FIRST reveals the unexpected places where bacteria multiply!
Startling fact: The trays in quick-service and fast-food eateries can be coated with up to 5 times more bacteria and viruses than what’s on the restaurant floor, say researchers at the University of Arizona in Tucson. While the bugs may get on your hands, they can’t make you sick unless they reach your nose, eyes or mouth. So set your cartons—or plate—on the table and discard the tray when you sit, then give your hands a quick rub with hand sanitizer before eating. Doing so regularly could cut your risk of infection by as much as 75 percent, say UCLA researchers. Another option: Order your food to go and use the paper bag as your serving tray.
Lunchroom faucets are the dirtiest surfaces in offices—all handles tested by University of Arizona scientists were contaminated. “The office break room is like an unregulated restaurant—it’s a germ transfer point where everyone eats, coughs, sneezes and touches surfaces,” says researcher Charles Gerba, Ph.D. His advice? Before you eat, swipe faucets with a disinfecting wipe to lower bacteria levels. No wipes handy? Use a paper towel to turn the taps on and off.
Fully 100 percent of vacuum-cleaner brushes and powerheads are loaded with mold, and at least 51 percent of them test positive for fecal bacteria, according to studies at the University of Arizona. Vacuuming can spread those germs from contaminated areas to cleaner spots, explains Gerba, coauthor of _The Germ Freak’s Guide to Outwitting Colds and Flu. _To kill up to 100 percent of the bugs on contact, the study authors suggest spritzing vacuum brushes with a disinfectant spray, such as Clorox or Lysol, after every use.
The dispensers in public restrooms are so germy that even the soap inside them can get contaminated. In fact, hands can carry up to 10 times more bugs _after _washing than before, say scientists in the journal _Applied and Environmental Microbiology. _Since many dispensers are rarely cleaned, any germs that sneak in grow unchecked. The easy Rx: Wash with soap, then use alcohol-based hand gel to kill germs that have hitchhiked from the soap to your hands.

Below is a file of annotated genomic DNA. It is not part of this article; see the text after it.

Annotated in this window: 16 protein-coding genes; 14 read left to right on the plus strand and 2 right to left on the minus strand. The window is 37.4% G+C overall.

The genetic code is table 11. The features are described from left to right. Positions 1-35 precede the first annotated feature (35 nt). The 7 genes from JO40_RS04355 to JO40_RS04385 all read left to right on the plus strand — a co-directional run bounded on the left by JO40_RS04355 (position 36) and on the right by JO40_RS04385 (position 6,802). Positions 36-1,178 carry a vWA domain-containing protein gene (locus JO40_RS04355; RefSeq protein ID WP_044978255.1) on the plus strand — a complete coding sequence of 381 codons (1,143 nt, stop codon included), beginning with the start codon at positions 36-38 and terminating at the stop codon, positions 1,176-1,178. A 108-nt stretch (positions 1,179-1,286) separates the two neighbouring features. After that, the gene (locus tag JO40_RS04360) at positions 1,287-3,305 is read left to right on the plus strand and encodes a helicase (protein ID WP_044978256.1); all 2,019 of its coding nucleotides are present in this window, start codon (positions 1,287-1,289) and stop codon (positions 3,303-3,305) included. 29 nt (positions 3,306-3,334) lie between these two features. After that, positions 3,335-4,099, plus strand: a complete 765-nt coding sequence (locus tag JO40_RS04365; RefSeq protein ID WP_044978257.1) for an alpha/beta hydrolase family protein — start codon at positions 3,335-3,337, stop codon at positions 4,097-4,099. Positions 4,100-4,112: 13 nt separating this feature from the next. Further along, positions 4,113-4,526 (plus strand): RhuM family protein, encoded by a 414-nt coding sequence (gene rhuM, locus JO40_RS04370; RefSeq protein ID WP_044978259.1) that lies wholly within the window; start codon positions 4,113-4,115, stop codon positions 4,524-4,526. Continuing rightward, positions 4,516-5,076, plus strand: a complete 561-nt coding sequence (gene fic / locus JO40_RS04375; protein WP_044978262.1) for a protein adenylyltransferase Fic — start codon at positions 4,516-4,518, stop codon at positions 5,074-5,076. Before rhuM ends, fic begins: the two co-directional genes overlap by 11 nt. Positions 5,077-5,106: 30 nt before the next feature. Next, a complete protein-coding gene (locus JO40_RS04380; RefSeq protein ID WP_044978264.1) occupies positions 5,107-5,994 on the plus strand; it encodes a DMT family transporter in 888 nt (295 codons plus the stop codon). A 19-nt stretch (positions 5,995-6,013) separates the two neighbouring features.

Virtually everyone who walks into a hotel room flips the lights on—including guests who aren’t as conscientious about hand-washing as you are. As a result, these light switches contain 6 times more illness-causing bacteria than even the grimiest telephone keypad, say researchers at the University of Houston in Texas. To dodge the germs, try wiping light switches with a slightly damp washcloth and a dab of hotel soap, which instantly cuts the bug count by 82 percent, according to a British research team. You can use the same cloth on the second-most contaminated surface in hotels—the TV remote.
Some 95 percent of salt and pepper shakers are tainted with cold-causing rhinoviruses—and food residue on shakers can keep the pests alive for 72 hours, say researchers at the University of Virginia in Charlottesville. The culprit? Sneezing. A sneeze propels 100,000 germs across the room at 200 miles per hour, says Michael Schmidt, Ph.D., a professor of microbiology at the Medical University of South Carolina in Charleston. To destroy 83 percent of germs within 2 minutes, he suggests rubbing a bit of alcohol-based hand gel, like Purell, all over the shakers.
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